Missing a marketing opportunity

EMI is my favorite record company. They got that position when they stopped using DRM on their music back in April. The marketing value of that move was probably worth millions.

Yesterday I did a presentation for the nice people at EMI Norway and during my preparation I did a Google search for “buy high quality music“. And guess what. The EMI press release about leaving DRM in iTunes is hit number one.

The press release was linked to from thousands of web sites. The page with the press release has Google Page Rank 7 while the home page of EMI Music has page rank 6.

Meaning that they are hit number one on several searches. Like “superior sound quality downloads” and a couple of others.

In other words. That page will get traffic for years. Traffic from people wanting to buy music etc. And this is where EMI (and I guess most companies that publish press releases) miss something important.

What’s on that page? That valuable page with a very high page rank. The press release. And some site navigation.

Companies should plan for this. When they have a press release that will get some attention they should think about what they put on that page. They should think about what words they use. And how they can lead people further into their web site.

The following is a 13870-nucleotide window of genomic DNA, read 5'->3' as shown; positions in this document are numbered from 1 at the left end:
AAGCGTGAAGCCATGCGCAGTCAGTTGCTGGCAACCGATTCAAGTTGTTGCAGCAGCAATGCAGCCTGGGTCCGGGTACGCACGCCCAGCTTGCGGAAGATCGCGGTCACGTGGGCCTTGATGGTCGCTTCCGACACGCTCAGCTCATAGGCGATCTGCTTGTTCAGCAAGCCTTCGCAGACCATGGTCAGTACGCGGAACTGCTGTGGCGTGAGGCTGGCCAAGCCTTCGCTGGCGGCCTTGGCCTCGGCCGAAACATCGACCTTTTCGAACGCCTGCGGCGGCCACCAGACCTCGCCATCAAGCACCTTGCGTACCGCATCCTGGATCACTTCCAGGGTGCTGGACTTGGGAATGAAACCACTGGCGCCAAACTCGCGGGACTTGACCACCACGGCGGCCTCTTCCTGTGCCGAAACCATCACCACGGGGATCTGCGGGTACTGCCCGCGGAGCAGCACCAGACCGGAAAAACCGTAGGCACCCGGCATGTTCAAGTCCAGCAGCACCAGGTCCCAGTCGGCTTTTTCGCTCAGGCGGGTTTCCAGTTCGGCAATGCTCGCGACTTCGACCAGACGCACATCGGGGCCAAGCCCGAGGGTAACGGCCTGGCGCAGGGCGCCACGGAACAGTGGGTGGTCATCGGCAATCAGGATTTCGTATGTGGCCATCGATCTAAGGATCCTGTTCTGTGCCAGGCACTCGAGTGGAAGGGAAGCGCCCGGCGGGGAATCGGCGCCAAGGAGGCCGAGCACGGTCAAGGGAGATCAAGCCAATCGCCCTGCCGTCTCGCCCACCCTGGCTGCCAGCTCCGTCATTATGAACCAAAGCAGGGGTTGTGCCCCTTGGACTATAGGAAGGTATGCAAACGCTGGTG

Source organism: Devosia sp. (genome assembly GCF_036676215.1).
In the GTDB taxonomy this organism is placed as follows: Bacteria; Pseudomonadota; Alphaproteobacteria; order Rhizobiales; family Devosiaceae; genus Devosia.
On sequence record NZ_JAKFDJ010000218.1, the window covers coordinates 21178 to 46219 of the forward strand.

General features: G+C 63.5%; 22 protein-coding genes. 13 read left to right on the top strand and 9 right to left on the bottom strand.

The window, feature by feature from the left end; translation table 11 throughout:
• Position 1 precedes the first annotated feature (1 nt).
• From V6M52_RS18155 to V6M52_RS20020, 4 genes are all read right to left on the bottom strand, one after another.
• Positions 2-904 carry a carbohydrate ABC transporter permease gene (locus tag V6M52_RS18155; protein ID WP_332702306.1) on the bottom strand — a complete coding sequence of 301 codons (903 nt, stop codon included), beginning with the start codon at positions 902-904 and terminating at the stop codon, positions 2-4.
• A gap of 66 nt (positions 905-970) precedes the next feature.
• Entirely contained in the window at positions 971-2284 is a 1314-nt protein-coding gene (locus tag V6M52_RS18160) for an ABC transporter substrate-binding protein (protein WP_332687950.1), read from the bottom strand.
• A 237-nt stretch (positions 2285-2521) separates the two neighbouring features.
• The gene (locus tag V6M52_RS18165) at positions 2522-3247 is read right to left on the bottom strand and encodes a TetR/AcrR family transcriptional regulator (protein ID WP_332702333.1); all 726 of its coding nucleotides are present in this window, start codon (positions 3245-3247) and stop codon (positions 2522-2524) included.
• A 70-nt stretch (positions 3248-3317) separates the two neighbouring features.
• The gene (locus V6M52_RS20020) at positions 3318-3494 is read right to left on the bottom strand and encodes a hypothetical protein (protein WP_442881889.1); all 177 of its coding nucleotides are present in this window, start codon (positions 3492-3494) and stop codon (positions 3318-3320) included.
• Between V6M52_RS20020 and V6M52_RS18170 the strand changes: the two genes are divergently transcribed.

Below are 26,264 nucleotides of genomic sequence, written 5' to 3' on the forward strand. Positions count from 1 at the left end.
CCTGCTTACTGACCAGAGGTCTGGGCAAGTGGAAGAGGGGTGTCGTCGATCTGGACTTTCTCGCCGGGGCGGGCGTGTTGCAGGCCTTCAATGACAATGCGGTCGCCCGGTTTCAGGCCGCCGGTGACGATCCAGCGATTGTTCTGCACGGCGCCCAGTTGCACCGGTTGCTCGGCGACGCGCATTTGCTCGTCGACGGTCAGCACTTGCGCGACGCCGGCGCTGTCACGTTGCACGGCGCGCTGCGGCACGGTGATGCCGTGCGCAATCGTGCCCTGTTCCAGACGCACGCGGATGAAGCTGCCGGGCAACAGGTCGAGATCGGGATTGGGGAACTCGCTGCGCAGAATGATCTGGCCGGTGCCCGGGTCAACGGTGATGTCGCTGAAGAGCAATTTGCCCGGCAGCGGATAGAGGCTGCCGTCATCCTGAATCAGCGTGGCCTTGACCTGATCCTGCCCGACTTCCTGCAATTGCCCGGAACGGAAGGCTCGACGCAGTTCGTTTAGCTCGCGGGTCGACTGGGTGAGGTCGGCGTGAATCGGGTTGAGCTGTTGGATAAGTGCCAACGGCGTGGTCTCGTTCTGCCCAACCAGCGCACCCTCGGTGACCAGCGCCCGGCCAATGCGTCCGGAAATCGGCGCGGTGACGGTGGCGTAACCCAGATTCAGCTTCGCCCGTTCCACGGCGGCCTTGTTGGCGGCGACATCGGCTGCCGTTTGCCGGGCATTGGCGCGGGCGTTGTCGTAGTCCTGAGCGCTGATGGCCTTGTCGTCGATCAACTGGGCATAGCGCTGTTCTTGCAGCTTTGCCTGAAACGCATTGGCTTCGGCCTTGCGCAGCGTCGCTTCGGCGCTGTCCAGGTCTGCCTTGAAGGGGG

So for EMI this page is very valuable. And they still have possibilities. As long as they don’t change all the content they can add stuff to this page and keep their Google Page Rank.

EMI, what are you waiting for?

Missing a marketing opportunity

Seems like DRM is dying

EMI logo London
EMI to offer DRM free high quality music for sale.

From the press release:

EMI Music launches DRM-free superior sound quality downloads across its entire digital repertoire. Apple’s iTunes store to be the first online music store to sell EMI’s new downloads.

As most of my regular readers know I don’t like DRM so this is good news. Very good news. Now, will this spread to the other big record companies? Will this influence new efforts like Amie Street and Sellaband? What about eMusic?

And, what about the television industry and hollywood? And that Vista slow suicide?

Seems like DRM free video downloads still is something that companies like Streamburst will have to take care of. From the Engadget live coverage of the Q&A at the EMI press conference:

Q: Will DRM now be removed from videos such as Disney’s where Steve has a say.
Steve: I knew I was going to get that question today. Video is different, they never distributed 90% of their wares DRM free like music companies. So he doesn’t hold the two in parallel.

The next couple of weeks will be interesting.

Seems like DRM is dying